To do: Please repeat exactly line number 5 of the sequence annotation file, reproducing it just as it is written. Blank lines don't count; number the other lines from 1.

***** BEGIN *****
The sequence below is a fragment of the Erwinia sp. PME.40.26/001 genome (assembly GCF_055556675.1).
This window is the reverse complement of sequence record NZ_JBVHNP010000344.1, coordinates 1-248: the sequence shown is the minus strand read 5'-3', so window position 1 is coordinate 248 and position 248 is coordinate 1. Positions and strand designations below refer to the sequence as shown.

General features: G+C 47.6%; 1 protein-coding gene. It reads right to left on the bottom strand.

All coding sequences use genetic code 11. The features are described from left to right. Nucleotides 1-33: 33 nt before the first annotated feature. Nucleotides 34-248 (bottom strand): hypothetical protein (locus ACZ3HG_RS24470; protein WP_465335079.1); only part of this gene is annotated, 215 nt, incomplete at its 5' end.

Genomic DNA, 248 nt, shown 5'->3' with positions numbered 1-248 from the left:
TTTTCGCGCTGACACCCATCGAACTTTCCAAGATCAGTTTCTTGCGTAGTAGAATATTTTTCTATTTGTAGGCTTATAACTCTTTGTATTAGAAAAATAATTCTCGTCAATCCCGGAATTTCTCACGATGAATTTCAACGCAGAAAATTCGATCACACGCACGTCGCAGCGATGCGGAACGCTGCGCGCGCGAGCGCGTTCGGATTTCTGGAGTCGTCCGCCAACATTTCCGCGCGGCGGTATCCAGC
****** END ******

Genomic DNA, 248 nt, shown 5'->3' with positions numbered 1-248 from the left: